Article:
State Senator Michael Doherty’s appalling lack of character and integrity has been exposed and well documented on the pages of this website; by now, increasing numbers of voters throughout the Garden State have learned the truth about his refusal to denounce or even distance himself from GOP Committeeman Rob Eichmann and political hatchet man Bill Winkler (both of whom are associated with Doherty’s campaign) for the slander, libel and defamation they have directed toward the Tea Party movement over the course of this year.
Now it appears that Doherty has moved into the deep end of the pool and given his political benediction to none other than Crazy Uncle Ron Paul for the second time:
Doherty, who endorsed Paul in 2008, said the candidate is the only one in the GOP field spreading the right message.
I suppoterd [sic] Ron Paul in 2008 and I think what has happened in the meantime makes my decision in 2008 a correct one,” Doherty said, citing Paul’s stance on the Federal Reserve and the importance of a strong dollar. “I don’t think anything has changed regarding those issues.”
Is Mr. Doherty familiar with Uncle Ron’s stance on drug legalization? If not, then it’s time he educated himself:
Paul was the only candidate at the debate to make news, calling for the repeal of laws against prostitution, cocaine and heroin. The freedom to use drugs, he argued, is equivalent to the freedom of people to “practice their religion and say their prayers.” Liberty must be defended “across the board.” “It is amazing that we want freedom to pick our future in a spiritual way,” he said, “but not when it comes to our personal habits.”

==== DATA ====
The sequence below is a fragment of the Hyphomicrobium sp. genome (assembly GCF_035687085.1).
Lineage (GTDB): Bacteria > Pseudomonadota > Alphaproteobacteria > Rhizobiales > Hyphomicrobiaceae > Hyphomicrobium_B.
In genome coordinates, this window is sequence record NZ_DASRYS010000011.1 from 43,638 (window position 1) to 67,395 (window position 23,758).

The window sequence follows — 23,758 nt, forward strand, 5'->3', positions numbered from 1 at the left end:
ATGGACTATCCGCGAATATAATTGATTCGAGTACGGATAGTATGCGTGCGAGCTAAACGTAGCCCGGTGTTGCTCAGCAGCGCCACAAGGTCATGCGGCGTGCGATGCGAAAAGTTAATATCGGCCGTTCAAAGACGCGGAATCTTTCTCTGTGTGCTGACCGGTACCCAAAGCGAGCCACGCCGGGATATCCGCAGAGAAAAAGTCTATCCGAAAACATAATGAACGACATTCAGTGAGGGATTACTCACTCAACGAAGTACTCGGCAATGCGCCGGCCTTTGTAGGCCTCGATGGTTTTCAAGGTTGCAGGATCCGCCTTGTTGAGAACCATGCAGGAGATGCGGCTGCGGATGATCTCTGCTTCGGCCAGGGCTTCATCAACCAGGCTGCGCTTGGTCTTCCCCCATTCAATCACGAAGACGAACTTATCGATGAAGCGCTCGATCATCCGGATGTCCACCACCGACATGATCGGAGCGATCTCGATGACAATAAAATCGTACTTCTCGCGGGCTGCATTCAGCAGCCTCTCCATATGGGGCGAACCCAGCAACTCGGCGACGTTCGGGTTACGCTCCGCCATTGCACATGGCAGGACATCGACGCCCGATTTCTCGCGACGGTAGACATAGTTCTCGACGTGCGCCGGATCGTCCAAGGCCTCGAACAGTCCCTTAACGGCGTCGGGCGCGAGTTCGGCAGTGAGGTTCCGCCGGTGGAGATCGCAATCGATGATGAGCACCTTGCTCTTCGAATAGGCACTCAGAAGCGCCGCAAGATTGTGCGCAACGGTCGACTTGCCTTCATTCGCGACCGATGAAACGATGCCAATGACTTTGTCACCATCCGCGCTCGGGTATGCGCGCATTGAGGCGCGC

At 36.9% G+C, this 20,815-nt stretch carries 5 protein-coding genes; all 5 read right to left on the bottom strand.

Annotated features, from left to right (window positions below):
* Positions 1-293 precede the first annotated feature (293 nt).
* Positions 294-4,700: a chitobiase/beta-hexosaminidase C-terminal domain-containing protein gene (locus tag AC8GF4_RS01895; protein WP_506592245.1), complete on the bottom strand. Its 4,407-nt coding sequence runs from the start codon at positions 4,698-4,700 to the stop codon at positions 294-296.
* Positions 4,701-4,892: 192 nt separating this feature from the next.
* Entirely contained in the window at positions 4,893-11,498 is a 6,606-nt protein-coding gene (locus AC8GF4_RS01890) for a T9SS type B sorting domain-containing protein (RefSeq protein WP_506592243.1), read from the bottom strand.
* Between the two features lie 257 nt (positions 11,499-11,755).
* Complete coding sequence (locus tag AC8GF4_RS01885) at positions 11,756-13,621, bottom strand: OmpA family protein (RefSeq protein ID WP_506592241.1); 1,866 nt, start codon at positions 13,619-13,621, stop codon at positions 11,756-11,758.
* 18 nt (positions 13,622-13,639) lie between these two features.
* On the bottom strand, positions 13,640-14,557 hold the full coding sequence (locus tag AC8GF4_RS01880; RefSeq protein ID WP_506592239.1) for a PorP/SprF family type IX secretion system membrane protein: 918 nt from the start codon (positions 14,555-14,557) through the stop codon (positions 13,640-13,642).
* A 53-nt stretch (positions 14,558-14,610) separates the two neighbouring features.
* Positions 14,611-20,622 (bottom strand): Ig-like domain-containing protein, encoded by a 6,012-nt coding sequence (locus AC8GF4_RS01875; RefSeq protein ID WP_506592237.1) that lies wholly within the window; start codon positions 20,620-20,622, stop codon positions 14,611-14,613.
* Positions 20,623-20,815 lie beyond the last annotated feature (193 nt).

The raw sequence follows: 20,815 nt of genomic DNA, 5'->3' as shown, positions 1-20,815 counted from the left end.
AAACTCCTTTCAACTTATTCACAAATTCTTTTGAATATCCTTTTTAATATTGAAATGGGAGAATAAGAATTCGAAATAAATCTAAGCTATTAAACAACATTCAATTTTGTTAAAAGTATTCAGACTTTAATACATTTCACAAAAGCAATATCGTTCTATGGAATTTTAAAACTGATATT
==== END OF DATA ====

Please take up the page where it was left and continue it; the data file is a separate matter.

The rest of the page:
This argument is strangely framed: If you tolerate Zoroastrianism, you must be able to buy heroin at the quickie mart. But it is an authentic application of libertarianism, which reduces the whole of political philosophy to a single slogan: Do what you will — pray or inject or turn a trick — as long as no one else gets hurt.
Even by this permissive standard, drug legalization fails. The de facto decriminalization of drugs in some neighborhoods — say, in Washington, D.C. — has encouraged widespread addiction. Children, freed from the care of their addicted parents, have the liberty to play in parks decorated by used needles. Addicts are liberated into lives of prostitution and homelessness.
But Paul had an answer to this criticism. “How many people here would use heroin if it were legal? I bet nobody would,” he said to applause and laughter. Paul was claiming that good people — people like the Republicans in the room — would not abuse their freedom, unlike those others who don’t deserve our sympathy.
The problem, of course, is that even people in the room may have had sons or daughters who struggled with addiction. Or maybe even have personal experience with the freedom that comes from alcohol and drug abuse. One imagines they did not laugh or cheer.
Libertarians often cover their views with a powdered wig of 18th- and 19th-century philosophy. They cite Locke, Smith and Mill as advocates of a peaceable kingdom — a utopia of cooperation and spontaneous order. But the reality of libertarianism was on display in South Carolina. Paul concluded his answer by doing a jeering rendition of an addict’s voice: “Oh yeah, I need the government to take care of me. I don’t want to use heroin, so I need these laws.”
In determining who is a “major” candidate for president, let’s begin here. Those who support the legalization of heroin while mocking addicts are marginal. It is difficult to be a first-tier candidate while holding second-rate values.
There is also the matter of Uncle Ron’s “interesting” newsletters – many of which are replete with overt racism – that are authored by none other than conservo-gnostic whackadoo Lew Rockwell. Dr. Paul continues to maintain that he was unaware of the content of newsletters published in his name.